The tragic death of the Polish President and so many others this week has started me thinking about the past. Today we learn of such events almost as they occur. It was not always so.

When I was a girl, no one I knew had television. Well, yes, there was one girl in my high school class whose family had TV when we were seniors. Once in a great while we would all go over to her house to watch something. But for the most part, it was radio, or movies on the weekend.

I was remembering the day that Franklin Delano Roosevelt died. It must have been a Saturday, or a vacation day. I'm not clear on that. But I know that I was wearing blue jeans and a man's shirt with the sleeves rolled up and tails tied in a knot in front. That could not have been school attire in those days. I had been listening to music on my old 78's all morning. Didn't have the radio on.

Around noon I decided I wanted an Italian hoagie for lunch, and walked down to the hoagie shop. No other customers were there, but the little old Italian lady who owned the shop had a line of sandwiches in front of her on the counter, building them as she stood there, crying - more like wailing. I asked what was wrong of course. Between sobs, she told me, "He's-a gone-a! He's-a gone-a!" I asked who was gone, and she told me, almost screaming it, "F-a - D-a - R-a!"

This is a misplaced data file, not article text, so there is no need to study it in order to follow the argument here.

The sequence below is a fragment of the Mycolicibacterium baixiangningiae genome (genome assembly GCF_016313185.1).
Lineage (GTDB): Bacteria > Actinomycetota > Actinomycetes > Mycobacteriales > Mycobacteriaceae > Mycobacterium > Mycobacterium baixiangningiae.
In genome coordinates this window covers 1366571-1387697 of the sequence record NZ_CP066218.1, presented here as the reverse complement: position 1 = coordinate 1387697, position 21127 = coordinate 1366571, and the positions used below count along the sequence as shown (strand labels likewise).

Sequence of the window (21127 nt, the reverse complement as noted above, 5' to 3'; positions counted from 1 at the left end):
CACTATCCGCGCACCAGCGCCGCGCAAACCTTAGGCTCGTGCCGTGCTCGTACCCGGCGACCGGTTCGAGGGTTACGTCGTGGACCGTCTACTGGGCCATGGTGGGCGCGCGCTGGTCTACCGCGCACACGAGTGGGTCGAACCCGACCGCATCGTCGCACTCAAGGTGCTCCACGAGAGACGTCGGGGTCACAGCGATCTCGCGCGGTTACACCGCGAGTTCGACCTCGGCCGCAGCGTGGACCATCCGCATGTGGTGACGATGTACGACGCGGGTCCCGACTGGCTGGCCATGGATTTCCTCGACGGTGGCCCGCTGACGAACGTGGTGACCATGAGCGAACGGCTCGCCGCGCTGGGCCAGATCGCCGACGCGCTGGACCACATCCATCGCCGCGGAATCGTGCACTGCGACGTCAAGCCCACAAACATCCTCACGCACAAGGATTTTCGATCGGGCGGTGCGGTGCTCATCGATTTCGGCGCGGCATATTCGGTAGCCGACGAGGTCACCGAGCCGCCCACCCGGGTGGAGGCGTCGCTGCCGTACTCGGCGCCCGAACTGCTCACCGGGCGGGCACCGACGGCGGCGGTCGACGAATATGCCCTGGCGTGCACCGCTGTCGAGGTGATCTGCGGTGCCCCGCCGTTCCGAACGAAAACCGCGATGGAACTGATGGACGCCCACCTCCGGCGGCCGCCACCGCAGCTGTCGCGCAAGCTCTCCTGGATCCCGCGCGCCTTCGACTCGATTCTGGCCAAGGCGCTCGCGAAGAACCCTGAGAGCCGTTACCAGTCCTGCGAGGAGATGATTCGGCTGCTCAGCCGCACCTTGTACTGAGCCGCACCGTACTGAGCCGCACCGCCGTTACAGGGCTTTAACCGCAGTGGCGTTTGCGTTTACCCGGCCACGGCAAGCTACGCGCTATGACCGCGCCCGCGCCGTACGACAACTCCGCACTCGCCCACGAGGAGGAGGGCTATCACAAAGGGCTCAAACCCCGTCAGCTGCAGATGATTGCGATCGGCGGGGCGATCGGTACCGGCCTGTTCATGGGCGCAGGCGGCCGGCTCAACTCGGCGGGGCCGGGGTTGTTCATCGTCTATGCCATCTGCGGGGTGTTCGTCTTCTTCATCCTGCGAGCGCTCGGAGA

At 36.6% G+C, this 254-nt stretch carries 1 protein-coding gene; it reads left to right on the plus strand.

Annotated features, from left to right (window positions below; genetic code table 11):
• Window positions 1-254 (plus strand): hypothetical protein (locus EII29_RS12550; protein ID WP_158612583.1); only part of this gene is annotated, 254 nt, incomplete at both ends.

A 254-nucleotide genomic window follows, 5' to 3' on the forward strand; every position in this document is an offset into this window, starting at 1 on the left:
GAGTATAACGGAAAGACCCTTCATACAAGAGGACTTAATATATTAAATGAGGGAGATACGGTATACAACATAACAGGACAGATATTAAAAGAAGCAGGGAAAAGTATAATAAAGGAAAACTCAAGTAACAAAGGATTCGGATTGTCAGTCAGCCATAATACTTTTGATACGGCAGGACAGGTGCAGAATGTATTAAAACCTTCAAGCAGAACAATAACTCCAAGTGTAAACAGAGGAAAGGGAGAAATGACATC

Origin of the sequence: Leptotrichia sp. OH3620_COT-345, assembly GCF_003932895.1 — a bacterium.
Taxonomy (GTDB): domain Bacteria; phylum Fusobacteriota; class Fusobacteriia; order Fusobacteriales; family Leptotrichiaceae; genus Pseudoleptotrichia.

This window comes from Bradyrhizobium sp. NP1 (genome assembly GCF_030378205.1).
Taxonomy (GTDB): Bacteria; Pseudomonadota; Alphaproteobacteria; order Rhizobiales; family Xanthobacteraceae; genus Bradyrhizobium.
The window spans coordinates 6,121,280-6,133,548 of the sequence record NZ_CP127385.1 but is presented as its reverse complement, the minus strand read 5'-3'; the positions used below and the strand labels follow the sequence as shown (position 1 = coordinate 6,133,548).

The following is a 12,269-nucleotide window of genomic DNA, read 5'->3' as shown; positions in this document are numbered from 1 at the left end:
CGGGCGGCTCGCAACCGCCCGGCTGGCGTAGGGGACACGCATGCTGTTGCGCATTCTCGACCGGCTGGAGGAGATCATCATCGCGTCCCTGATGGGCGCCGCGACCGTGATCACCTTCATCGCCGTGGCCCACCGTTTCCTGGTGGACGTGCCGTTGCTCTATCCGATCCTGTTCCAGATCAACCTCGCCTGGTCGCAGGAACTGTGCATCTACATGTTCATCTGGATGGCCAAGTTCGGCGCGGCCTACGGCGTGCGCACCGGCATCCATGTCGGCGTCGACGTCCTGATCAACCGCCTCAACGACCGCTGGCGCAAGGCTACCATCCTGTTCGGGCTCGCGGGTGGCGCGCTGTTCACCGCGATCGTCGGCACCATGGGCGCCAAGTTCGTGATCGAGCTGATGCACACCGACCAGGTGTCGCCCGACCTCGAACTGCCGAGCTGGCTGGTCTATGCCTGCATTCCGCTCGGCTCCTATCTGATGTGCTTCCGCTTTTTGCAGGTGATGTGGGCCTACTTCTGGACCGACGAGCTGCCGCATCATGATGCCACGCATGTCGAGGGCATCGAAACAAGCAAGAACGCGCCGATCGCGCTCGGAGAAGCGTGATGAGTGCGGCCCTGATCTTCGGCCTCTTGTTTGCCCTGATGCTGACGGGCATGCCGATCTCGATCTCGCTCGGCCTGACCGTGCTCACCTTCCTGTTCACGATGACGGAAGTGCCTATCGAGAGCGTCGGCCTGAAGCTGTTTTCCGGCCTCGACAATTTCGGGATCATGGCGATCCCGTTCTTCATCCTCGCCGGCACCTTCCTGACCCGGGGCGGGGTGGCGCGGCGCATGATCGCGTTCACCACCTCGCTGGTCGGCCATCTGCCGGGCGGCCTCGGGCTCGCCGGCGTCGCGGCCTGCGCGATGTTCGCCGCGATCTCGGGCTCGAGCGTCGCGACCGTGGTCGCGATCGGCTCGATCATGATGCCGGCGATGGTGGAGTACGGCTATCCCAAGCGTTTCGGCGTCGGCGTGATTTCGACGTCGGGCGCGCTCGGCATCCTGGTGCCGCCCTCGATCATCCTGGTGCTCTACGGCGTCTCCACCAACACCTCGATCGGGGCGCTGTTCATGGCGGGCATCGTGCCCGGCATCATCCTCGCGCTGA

And that is how I learned of the death of the man who had been President of the United States for my entire life. He was elected the year I was born, and was still President when I turned sixteen.

I remember many other deaths of famous and infamous. We can all tell where we were and what we were doing on such days. But that is the one that will always stand out in my mind.

Tuesday, April 13, 2010

Elephant Seal

We'll try this one again. I had posted this earlier, when I received it from my cousin. Then it suddenly turned into an entirely different video. He has now found it again and re-sent it. I hope this time it remains what it was meant to be, because I think you'll enjoy it.

Take a look at How To Cuddle With an Elephant Seal. (I think the penguins are pretty cute too.)


You may remember, I gave my grandson Legos for his fifth birthday. My daughter has posted some pictures of him with the Legos, and of course, I have to show you a few.